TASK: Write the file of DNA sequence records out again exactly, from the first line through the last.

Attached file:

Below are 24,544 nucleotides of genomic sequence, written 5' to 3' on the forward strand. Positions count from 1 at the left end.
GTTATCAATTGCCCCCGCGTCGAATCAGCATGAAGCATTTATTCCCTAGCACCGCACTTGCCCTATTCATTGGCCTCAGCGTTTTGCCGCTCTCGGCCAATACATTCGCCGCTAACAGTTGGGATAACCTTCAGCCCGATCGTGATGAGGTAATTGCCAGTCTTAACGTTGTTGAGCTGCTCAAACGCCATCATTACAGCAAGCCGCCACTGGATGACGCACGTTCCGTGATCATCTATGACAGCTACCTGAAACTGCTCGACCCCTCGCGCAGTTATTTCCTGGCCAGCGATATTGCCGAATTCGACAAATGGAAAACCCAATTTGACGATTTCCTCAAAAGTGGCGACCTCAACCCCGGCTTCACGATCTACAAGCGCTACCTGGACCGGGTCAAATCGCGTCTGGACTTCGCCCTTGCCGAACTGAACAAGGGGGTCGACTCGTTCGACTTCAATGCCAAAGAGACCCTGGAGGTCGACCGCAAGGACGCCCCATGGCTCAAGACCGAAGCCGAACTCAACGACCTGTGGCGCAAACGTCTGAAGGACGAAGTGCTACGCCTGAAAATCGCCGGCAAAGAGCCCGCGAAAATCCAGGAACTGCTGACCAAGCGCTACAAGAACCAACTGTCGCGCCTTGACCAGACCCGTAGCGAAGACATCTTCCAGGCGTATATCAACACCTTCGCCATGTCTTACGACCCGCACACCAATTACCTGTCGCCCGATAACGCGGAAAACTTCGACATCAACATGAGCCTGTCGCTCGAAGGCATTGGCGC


Below are 24,544 nucleotides of genomic sequence, written 5' to 3' on the forward strand. Positions count from 1 at the left end.
GTTATCAATTGCCCCCGCGTCGAATCAGCATGAAGCATTTATTCCCTAGCACCGCACTTGCCCTATTCATTGGCCTCAGCGTTTTGCCGCTCTCGGCCAATACATTCGCCGCTAACAGTTGGGATAACCTTCAGCCCGATCGTGATGAGGTAATTGCCAGTCTTAACGTTGTTGAGCTGCTCAAACGCCATCATTACAGCAAGCCGCCACTGGATGACGCACGTTCCGTGATCATCTATGACAGCTACCTGAAACTGCTCGACCCCTCGCGCAGTTATTTCCTGGCCAGCGATATTGCCGAATTCGACAAATGGAAAACCCAATTTGACGATTTCCTCAAAAGTGGCGACCTCAACCCCGGCTTCACGATCTACAAGCGCTACCTGGACCGGGTCAAATCGCGTCTGGACTTCGCCCTTGCCGAACTGAACAAGGGGGTCGACTCGTTCGACTTCAATGCCAAAGAGACCCTGGAGGTCGACCGCAAGGACGCCCCATGGCTCAAGACCGAAGCCGAACTCAACGACCTGTGGCGCAAACGTCTGAAGGACGAAGTGCTACGCCTGAAAATCGCCGGCAAAGAGCCCGCGAAAATCCAGGAACTGCTGACCAAGCGCTACAAGAACCAACTGTCGCGCCTTGACCAGACCCGTAGCGAAGACATCTTCCAGGCGTATATCAACACCTTCGCCATGTCTTACGACCCGCACACCAATTACCTGTCGCCCGATAACGCGGAAAACTTCGACATCAACATGAGCCTGTCGCTCGAAGGCATTGGCGC